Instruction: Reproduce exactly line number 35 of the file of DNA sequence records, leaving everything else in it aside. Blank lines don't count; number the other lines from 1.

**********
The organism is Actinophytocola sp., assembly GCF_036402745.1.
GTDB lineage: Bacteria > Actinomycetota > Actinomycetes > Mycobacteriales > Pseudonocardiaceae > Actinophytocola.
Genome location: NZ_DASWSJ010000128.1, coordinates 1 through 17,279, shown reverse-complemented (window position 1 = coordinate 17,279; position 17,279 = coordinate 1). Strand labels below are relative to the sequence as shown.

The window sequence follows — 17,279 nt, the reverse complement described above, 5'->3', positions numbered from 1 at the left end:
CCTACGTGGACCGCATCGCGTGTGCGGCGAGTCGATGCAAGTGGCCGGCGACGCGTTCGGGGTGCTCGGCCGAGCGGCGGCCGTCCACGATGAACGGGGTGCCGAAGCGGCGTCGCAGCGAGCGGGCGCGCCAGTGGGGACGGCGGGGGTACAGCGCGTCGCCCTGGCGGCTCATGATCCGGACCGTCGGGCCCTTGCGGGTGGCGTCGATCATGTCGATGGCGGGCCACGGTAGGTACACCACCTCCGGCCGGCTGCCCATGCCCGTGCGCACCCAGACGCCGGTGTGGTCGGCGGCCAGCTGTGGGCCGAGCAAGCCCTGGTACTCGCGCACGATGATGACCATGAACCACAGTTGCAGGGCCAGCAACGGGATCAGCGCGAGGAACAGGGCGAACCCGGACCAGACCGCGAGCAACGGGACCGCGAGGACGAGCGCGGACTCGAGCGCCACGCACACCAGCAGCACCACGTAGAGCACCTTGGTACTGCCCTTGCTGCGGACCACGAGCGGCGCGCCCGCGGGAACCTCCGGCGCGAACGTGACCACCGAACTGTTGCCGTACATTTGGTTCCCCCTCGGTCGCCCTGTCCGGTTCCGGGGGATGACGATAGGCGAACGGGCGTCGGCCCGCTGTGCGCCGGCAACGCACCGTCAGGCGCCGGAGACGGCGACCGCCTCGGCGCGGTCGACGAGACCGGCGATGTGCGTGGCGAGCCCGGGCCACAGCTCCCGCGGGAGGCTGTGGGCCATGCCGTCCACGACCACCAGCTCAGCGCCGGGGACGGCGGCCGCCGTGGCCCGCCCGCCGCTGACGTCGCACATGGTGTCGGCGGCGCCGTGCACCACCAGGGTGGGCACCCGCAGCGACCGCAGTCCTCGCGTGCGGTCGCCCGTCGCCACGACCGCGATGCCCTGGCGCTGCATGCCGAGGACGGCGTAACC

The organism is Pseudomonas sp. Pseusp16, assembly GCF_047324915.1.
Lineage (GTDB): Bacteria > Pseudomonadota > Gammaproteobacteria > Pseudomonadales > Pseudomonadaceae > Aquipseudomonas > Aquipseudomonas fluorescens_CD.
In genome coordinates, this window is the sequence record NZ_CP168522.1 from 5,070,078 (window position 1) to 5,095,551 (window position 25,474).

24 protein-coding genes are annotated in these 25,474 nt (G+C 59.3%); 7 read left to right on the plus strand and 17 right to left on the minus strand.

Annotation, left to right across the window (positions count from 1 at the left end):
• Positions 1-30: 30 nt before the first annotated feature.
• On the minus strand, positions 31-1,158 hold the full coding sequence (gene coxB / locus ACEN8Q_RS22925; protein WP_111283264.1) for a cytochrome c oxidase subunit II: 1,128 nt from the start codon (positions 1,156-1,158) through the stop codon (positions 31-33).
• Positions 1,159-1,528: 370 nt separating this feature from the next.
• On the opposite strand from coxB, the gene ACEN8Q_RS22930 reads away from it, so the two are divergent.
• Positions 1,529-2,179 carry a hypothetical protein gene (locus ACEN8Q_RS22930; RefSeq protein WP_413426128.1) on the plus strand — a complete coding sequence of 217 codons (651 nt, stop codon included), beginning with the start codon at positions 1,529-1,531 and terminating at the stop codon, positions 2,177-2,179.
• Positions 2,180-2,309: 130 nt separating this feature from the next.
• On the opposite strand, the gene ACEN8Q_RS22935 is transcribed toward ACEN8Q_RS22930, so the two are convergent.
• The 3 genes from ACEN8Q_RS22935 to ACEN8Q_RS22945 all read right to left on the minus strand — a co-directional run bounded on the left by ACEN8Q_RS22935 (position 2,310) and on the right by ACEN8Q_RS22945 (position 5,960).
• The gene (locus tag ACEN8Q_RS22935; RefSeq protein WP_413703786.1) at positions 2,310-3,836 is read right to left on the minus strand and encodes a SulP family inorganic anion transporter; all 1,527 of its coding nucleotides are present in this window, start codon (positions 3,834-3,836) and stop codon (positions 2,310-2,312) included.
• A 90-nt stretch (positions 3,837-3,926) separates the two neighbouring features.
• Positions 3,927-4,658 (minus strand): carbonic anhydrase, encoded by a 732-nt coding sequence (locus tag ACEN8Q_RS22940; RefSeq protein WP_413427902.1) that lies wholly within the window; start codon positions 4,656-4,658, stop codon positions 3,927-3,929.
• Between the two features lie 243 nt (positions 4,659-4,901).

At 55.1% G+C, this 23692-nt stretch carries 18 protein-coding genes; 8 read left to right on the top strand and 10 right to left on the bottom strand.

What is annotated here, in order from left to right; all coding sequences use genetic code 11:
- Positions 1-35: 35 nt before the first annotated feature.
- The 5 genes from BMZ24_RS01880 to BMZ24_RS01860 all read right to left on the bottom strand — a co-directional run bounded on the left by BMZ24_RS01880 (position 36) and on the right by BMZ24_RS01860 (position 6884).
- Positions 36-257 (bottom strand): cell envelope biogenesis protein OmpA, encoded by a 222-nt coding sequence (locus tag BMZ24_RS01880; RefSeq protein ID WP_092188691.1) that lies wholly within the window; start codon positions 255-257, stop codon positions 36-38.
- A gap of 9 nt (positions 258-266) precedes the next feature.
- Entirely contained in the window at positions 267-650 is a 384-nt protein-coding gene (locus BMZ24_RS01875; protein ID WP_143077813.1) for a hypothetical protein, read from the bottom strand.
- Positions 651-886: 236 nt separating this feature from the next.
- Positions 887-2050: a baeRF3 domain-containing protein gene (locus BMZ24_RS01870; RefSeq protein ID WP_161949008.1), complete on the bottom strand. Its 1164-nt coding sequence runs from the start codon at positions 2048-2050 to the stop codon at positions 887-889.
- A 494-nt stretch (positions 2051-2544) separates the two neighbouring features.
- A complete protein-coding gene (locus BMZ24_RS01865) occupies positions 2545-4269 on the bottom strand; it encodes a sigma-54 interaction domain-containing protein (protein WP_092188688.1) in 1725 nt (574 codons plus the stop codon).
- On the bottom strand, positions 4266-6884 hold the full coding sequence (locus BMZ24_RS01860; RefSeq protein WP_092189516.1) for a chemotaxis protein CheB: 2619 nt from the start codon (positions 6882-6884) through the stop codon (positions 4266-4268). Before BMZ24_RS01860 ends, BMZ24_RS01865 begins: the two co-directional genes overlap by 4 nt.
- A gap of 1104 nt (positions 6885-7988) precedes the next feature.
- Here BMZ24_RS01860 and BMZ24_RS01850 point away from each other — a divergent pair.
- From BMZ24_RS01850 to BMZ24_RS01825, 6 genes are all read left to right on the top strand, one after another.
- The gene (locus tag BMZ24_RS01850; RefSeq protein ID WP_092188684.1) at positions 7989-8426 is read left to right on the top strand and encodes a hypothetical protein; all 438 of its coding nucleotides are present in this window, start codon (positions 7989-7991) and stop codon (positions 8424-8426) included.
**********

- A gap of 1104 nt (positions 6885-7988) precedes the next feature.